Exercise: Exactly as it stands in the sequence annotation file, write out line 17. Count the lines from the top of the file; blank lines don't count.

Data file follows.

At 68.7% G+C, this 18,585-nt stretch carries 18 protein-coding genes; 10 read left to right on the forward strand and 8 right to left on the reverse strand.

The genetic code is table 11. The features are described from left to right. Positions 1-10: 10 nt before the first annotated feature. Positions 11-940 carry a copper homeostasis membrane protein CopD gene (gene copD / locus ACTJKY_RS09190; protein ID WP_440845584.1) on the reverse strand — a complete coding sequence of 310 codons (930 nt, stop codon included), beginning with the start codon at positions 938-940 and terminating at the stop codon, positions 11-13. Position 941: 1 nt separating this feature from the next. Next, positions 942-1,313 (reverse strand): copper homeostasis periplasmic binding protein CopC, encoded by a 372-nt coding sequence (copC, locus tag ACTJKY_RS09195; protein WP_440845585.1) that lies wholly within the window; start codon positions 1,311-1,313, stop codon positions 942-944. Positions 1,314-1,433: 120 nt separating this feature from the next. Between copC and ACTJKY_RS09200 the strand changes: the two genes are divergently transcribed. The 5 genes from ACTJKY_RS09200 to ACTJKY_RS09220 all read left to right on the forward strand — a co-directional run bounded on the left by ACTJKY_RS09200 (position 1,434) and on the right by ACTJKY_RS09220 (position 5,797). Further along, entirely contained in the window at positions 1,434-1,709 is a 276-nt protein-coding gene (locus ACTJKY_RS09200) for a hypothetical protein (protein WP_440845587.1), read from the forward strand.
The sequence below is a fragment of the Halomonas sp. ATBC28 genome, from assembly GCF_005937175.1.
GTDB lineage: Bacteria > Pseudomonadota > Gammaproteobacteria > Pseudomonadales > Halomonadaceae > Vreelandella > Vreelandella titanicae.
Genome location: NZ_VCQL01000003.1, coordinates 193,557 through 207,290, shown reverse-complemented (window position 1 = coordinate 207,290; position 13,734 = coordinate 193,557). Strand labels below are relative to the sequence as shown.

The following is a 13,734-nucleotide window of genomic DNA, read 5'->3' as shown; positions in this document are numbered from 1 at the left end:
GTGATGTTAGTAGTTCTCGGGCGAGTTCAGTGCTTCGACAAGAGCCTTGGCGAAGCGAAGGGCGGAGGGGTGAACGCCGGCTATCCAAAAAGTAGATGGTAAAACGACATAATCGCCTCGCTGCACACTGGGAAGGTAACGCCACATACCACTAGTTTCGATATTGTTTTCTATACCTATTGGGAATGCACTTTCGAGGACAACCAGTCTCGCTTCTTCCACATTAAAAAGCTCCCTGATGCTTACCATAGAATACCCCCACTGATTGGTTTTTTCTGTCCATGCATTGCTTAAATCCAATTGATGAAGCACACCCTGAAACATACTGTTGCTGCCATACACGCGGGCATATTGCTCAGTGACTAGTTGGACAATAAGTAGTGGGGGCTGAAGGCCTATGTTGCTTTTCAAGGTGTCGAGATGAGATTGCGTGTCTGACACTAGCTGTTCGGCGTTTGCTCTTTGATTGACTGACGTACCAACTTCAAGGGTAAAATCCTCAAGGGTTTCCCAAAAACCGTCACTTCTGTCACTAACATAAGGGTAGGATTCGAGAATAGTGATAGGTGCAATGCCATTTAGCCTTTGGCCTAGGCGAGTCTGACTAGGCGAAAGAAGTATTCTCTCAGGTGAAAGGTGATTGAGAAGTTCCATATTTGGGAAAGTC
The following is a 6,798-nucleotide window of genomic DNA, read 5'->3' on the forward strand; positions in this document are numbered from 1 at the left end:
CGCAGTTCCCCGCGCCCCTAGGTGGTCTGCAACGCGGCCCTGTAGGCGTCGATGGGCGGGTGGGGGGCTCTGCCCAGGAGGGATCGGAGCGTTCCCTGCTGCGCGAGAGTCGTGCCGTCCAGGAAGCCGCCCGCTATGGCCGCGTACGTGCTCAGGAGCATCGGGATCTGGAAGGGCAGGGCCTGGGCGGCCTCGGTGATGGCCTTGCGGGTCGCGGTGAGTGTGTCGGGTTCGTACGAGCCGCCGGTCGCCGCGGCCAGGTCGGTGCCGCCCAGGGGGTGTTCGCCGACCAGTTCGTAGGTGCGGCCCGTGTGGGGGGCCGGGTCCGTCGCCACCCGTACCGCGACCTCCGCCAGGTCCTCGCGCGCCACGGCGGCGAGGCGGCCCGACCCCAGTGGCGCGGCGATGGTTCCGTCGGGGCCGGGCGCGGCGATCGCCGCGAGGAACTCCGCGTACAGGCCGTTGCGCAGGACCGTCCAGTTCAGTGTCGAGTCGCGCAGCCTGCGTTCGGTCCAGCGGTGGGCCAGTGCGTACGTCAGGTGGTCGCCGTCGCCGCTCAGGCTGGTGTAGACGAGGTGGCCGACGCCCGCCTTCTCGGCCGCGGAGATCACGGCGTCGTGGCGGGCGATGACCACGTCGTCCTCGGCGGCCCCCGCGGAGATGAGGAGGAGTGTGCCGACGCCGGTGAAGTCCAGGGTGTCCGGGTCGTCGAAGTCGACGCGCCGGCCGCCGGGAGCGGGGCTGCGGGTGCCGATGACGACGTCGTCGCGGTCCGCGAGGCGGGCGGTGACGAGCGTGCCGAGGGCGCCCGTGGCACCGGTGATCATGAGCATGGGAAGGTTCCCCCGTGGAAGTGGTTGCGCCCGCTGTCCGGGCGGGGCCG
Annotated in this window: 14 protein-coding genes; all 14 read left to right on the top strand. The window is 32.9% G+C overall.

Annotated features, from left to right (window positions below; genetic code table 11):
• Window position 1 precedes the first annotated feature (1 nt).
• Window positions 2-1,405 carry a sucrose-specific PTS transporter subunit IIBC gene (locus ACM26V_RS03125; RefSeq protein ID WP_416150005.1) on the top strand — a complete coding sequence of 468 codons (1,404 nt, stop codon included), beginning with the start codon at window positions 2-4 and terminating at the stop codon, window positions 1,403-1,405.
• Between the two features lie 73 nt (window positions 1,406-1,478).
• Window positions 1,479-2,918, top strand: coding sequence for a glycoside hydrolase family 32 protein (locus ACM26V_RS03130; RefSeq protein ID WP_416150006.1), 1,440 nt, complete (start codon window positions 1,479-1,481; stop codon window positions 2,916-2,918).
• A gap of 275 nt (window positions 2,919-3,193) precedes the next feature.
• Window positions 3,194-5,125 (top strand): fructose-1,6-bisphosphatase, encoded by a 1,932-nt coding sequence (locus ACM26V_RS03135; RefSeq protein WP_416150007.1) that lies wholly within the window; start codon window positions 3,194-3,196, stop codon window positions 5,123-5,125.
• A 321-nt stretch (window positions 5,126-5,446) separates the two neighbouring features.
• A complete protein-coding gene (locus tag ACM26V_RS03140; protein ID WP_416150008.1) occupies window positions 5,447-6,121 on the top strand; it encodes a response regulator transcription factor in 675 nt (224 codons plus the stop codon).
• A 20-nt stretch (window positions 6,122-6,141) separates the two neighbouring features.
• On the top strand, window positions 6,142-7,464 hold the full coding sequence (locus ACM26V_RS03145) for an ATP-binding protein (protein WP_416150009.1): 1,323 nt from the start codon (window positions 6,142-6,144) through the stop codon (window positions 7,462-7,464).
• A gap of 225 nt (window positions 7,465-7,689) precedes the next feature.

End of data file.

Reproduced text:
• Window positions 3,194-5,125 (top strand): fructose-1,6-bisphosphatase, encoded by a 1,932-nt coding sequence (locus ACM26V_RS03135; RefSeq protein WP_416150007.1) that lies wholly within the window; start codon window positions 3,194-3,196, stop codon window positions 5,123-5,125.